Greenhouse gas emissions from domestic commercial aviation have fallen 13 percent between 2000 and 2006, according to recently released figures from the Environmental Protection Agency. I blogged about a USA Today article on this report last week, and I finally tracked down the original, cleverly obscured on the EPA website. (The aviation-relevant sections are here and here.) The pattern of greenhouse gas emissions from aviation mirrors consumption of fuel. Carbon dioxide is by far the most common greenhouse gas to be emitted, although relatively small amounts of methane are emitted , especially during takeoff and landing, along with nitrous oxides. (Newer engines have to comply with EPA rules limiting nitrous oxide emissions.)
The relationship between jet fuel consumption and all aviation emissions (including general aviation and military flights) is even more closely mirrored.
But did emissions fall just because of the 2000-2001 recession and September 11, both of which did a number on the airline industry? That is not clear. As the chart below shows, with the exception of a post-9/11 slump, passenger totals grew even as emissions declined:
This means that U.S. airlines have done a better job of transporting passengers on less fuel. This includes harmonizing schedules, increasing load factors, switching to more fuel efficient aircraft and engines, and generally undertaking fuel-saving measures. (Alaska Airlines, for example, bought lighter aluminum beverage carts to replace their steel ones.) The FAA also takes some credit for the drop in emissions, including the introduction of Reduced Vertical Separation Minimum and Continuous Descent Arrival, and it promises even greater gains with the NextGen program to transform air traffic control and allow planes to fly more direct routes.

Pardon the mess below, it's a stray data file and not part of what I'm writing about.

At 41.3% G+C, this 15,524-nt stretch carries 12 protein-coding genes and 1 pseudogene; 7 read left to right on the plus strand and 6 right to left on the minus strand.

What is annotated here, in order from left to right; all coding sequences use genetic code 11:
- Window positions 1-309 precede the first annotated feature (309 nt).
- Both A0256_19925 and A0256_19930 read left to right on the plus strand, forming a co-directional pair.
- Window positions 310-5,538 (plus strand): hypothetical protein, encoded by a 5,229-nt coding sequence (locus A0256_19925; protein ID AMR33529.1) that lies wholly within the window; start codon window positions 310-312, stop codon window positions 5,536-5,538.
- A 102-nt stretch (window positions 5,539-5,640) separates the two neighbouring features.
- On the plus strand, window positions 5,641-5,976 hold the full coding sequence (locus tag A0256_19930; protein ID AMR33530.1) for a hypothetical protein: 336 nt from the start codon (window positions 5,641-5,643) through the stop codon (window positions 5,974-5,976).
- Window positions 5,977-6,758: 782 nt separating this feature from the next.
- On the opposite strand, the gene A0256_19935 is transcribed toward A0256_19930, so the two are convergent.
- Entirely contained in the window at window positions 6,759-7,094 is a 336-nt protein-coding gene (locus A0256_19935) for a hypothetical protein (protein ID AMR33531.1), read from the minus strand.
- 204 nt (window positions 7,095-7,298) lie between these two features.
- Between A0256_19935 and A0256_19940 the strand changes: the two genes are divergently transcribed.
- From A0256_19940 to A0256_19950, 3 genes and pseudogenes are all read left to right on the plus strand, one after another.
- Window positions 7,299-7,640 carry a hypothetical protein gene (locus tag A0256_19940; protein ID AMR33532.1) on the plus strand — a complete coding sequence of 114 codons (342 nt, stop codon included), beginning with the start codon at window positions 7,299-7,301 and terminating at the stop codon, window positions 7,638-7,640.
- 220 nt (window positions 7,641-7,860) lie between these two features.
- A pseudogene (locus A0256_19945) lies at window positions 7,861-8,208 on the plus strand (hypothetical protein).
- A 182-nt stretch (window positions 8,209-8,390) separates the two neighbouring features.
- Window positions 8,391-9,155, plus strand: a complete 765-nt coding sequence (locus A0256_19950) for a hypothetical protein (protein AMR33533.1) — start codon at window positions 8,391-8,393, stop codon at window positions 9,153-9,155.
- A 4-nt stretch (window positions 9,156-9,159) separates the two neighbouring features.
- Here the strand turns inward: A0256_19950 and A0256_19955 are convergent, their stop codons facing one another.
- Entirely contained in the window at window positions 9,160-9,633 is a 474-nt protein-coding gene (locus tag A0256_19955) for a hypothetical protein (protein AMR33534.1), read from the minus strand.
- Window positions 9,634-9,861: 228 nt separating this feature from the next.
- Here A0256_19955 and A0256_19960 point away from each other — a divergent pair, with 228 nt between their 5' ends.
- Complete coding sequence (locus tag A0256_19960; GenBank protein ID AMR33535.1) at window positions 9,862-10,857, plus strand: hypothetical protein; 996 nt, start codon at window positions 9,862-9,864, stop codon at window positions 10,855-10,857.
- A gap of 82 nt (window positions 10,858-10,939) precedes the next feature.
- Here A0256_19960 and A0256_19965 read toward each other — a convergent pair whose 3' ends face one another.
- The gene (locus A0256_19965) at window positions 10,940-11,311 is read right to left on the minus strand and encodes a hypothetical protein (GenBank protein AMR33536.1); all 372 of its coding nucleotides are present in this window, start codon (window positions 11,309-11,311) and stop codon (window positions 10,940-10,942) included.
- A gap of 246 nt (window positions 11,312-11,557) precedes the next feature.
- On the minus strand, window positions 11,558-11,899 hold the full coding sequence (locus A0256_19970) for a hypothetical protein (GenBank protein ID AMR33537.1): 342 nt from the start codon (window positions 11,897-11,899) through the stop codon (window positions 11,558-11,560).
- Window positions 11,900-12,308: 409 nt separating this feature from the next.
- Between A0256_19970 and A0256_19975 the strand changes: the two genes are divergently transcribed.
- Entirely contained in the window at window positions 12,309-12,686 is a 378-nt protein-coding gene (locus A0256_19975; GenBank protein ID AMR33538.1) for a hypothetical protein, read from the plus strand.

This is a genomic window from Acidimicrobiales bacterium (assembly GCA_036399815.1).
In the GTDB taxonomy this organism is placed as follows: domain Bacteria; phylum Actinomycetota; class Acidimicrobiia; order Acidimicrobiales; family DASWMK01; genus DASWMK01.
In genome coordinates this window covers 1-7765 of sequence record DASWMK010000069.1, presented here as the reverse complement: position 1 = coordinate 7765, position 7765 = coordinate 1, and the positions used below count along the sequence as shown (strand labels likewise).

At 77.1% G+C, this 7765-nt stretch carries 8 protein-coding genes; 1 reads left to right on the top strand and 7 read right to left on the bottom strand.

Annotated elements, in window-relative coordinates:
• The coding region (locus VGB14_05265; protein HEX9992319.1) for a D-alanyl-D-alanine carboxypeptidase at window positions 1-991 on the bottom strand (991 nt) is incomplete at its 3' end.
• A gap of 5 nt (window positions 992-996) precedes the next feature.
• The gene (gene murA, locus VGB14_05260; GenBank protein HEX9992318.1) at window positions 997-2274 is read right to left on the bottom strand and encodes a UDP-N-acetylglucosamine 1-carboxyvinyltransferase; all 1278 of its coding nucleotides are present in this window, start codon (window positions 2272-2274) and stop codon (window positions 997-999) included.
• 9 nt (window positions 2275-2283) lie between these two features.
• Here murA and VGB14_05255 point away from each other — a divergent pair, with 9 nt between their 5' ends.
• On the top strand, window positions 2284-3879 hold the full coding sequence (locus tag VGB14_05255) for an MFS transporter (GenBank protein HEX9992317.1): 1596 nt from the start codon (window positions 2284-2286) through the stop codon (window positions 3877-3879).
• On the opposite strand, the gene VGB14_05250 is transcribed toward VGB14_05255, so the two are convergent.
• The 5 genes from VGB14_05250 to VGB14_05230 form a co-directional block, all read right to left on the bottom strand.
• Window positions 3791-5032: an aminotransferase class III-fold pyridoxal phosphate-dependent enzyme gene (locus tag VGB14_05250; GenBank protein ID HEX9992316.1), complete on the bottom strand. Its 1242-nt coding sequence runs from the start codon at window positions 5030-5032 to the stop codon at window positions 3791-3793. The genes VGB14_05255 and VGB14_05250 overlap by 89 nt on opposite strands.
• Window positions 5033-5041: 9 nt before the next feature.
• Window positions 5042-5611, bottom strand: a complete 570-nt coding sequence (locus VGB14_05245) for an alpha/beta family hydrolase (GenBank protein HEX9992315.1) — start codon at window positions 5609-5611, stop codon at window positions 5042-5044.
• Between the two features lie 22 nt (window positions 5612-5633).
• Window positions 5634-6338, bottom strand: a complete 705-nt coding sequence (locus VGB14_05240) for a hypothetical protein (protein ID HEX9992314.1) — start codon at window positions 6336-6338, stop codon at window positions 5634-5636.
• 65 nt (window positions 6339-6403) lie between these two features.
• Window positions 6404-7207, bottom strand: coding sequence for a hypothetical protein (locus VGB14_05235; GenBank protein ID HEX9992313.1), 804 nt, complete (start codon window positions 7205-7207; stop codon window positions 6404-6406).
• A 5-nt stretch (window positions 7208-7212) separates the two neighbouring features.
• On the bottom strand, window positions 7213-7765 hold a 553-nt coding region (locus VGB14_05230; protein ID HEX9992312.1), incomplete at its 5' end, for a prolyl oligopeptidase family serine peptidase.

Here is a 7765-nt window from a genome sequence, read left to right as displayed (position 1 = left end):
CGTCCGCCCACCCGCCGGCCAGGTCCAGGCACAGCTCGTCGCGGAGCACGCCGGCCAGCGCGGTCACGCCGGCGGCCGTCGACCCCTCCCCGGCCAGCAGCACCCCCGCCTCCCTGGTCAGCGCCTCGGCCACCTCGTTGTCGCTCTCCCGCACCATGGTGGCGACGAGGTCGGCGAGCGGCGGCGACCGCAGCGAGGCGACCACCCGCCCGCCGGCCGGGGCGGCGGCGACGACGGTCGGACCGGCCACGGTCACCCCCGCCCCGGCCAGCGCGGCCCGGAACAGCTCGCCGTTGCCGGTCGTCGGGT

It also shows that increasing the cost of fuel will force airlines to do with less of it. The several-times-over run-up in oil prices since 2000 has functioned like a de facto carbon tax, albeit one that does not generate government revenue or necessarily lead to investments in alternative energy or climate change mitigation.
I’m not convinced that we are close to “carbon-neutral” growth, as FAA associate administrator Daniel Elwell said recently. He is attributing a lot of the projected efficiency gains to NextGen, which is way behind schedule and way over budget. But all the same, I’m pleased and impressed with the U.S. performance in reducing its aviation-related greenhouse gas emissions.
From here, I turn it over to commentators who are better-versed in climate change and environmental policy.